Despite radio silence on this blog, I have been reading a fair bit.

Here’s the books I have enjoyed recently.

The Year I Flew Away

I loved this middle grade book from Marie Arnold. In it, we meet 10-year-old Gabrielle, whose family has sent her from her small village in Haiti to Brooklyn, New York, to live with her aunt and uncle so she  can go to school and reach her dreams. But Gabrielle doesn’t fit in – she is bullied by her classmates, she is having trouble learning English and she can’t get rid of her accent. So, despite knowing better, she accepts the help from a powerful witch. She can have three wishes, but each wish comes with a price.

What a wonderful book. Arnold does a great job of making the book magical, but rooting it in the present. The cost of Garbrielle’s wishes is indeed high, but what an amazing way to show children the cost of fitting in. I can’t wait to read this one to my son and it’s definitely a highly recommended book.

The Year I Flew Away costs $24.99 and is from Raincoast Books and Houghton Mifflin Harcourt.

Call Across the Sea

Based on a true story, Call Across the Sea is another book by Kathy Kacer talking about some of the heroes during the Second World War.

This time we meet Henny, a young lady who has grown up sailing her father’s boat, the Gerda III, on the waters between Denmark and Sweden. But as the Nazi “rule tightens in Copenhagen, Henny joins the resistance. And when Hitler orders the Gestapo to round up all Jewish citizens, Henny realizes that the Gerda III isn’t just a boat, it’s a means of escape for her Jewish neighbours.”

My 12-year-old son has studied the Holocaust much yet, but I talk about it in general terms with him. I have read a lot of books set during the Holocaust, many by Kacer herself, but this is the first one that I plan to read to him. I think it will be a great starting point to discuss this horrific period in time.

Call Across the Sea is from Annick Press and retails for $12.95.

Jacob’s Landing

I received this book by Daphne Greer years ago from Nimbus Publishing. At the time I remember thinking it would be the perfect book for my son when he was older. He is older. And it was the perfect book.

My 12 year old really liked this book about Jacob Mosher, who is also 12 and who is coping from the death of his father and spending time with his estranged grandparents in rural Newport Landing, Nova Scotia.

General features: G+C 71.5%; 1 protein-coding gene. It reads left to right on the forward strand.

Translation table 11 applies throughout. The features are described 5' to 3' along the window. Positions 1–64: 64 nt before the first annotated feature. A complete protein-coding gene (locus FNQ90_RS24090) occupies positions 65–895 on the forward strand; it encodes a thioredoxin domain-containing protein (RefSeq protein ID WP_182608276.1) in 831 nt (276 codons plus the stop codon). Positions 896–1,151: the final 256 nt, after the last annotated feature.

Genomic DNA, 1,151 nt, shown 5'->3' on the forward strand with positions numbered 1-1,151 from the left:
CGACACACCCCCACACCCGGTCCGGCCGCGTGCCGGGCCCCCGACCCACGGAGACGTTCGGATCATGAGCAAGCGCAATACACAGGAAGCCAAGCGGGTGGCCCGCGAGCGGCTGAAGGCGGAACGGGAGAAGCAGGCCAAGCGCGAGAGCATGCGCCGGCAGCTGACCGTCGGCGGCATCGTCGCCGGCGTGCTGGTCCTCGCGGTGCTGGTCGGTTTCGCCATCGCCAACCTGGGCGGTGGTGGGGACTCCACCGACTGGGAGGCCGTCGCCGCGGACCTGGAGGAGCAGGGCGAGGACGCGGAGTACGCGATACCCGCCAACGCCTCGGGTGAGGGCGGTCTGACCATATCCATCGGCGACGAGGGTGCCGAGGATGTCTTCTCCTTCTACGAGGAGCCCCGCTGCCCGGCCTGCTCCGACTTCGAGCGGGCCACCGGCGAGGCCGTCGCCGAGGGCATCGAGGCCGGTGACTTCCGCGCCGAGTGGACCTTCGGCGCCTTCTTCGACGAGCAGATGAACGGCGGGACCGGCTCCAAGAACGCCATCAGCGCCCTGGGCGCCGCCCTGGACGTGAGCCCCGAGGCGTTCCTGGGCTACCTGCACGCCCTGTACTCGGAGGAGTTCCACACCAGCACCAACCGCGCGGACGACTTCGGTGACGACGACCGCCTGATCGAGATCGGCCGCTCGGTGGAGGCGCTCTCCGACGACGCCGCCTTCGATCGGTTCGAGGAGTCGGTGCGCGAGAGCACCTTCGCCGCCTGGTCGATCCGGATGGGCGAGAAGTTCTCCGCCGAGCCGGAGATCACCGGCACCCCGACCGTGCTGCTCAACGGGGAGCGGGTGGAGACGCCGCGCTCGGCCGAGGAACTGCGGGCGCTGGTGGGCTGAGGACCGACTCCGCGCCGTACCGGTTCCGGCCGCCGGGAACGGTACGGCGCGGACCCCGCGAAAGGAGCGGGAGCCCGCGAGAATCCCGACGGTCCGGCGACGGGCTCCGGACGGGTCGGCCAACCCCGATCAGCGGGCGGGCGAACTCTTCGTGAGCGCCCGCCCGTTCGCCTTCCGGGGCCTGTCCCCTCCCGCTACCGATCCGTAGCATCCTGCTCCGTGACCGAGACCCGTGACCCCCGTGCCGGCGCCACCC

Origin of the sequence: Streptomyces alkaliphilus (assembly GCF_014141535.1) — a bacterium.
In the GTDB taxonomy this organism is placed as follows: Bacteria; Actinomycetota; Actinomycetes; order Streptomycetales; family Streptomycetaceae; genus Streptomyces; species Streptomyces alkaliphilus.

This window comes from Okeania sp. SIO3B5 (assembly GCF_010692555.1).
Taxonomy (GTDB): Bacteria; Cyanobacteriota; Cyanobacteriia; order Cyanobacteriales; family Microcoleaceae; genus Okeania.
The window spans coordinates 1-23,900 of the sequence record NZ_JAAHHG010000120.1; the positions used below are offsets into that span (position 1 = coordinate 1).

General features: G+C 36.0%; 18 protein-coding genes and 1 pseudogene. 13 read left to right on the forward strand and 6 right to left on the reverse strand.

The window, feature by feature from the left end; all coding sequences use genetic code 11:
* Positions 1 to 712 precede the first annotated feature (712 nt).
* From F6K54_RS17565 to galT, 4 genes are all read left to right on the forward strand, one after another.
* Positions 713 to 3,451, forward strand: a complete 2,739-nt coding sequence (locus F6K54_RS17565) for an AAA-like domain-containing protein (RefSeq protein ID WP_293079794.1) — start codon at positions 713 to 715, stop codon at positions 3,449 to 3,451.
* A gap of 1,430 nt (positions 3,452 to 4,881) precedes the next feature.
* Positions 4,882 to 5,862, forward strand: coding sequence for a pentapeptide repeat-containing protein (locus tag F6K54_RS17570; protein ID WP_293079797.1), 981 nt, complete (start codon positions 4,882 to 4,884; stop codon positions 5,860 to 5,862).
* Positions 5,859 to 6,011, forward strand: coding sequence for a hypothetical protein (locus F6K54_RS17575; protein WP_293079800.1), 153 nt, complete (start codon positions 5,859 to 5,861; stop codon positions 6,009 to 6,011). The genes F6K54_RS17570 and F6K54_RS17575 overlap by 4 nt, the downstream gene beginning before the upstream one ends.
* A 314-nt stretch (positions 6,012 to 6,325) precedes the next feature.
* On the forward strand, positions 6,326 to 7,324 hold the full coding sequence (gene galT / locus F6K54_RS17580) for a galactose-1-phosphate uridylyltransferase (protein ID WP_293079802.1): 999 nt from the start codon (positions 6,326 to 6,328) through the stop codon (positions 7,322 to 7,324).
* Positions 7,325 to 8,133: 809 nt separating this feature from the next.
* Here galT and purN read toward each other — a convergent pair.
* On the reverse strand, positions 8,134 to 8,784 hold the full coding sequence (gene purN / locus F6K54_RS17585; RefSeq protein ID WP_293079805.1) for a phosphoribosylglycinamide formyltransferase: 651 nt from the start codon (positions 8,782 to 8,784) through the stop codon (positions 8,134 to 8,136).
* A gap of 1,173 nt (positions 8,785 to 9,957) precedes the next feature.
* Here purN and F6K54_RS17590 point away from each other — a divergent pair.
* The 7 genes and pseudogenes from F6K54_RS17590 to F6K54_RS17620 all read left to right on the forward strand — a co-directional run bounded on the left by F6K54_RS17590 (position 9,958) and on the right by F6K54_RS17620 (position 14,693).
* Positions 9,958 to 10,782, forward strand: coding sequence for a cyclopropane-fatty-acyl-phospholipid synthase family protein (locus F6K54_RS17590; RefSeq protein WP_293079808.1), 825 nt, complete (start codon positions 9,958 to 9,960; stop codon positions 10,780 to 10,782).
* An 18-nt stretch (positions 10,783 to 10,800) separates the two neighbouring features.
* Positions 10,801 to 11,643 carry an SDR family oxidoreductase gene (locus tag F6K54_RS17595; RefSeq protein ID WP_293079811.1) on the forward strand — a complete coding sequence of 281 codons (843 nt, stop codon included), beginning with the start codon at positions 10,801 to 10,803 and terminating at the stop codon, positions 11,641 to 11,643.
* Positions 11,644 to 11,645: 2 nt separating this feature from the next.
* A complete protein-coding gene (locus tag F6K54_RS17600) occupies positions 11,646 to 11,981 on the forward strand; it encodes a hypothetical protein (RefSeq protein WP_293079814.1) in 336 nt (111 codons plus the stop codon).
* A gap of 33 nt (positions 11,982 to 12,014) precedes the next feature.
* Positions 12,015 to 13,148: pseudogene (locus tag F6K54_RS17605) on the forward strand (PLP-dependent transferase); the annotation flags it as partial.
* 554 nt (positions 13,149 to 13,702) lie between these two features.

“Jacob trades the security of his foster mum
in Upper Canada for a blind grandfather, Frank,
who dresses like a sea captain and conducts flag-raising ceremonies, and a quirky grandmother, Pearl, who sometimes forget her dentures and has Jacob running in circles.”

Sometimes, as my son noted, a book is just a book without something major needing to happen. This is that book, a book about a boy who has suffered so much lost but is finding his way and his place in a family he didn’t know he had in a location he comes to love.

Jacob’s Landing was a nice story with great characters. Much like Jacob, you come to love these quirky family members he didn’t know he had and the great friends he meets.

What I also liked about the book is that it gave us a chance to talk about belonging. Something happens in the book, which to me, as an adult, seems awful, but my son didn’t notice. I thought a situation was handled badly considering who we know Jacob is. My son didn’t understand Jacob’s thought process and it made for a great discussion.

Jacob’s Landing is $12.95 and is from Nimbus Publishing Ltd.

The Masked Truth

The Masked Truth is the first book I have read by Kelley Armstrong and I really enjoyed it. In this book for young adults, we meet Riley Vasquez who is haunted by the murders of a family she was babysitting for and Max Cross, who is suffering from a life-altering diagnosis he doesn’t want to share. The pair are joined by five other teens with “issues” at a weekend therapy camp when armed, masked men burst into their windowless building and go on a killing spree.

“Riley and Max know that if they can’t get out, they’ll be next – but they’re about to discover that even escape doesn’t equal freedom.”

So, despite the awful premise of this book (and the equally terrible beginning, middle and end), I really enjoyed this story. There was lots of action, the characters were amazing and their back stories were fantastic. This book kept me reading. I did pause a moment with a true bookworm problem: I had a guess as to what was happening. I was so afraid of being right that I paused reading for a bit. Thankfully, I was wrong, and I never guessed what happened.

The unfortunate thing is I am sure this happens. And I can’t even imagine.

The Masked Truth is $14.84 and is from Doubleday Canada.

A copy of these books are from Annick Press, Doubleday Canada, Nimbus Publishing
and Raincoast Books for an honest review. The opinions are my own.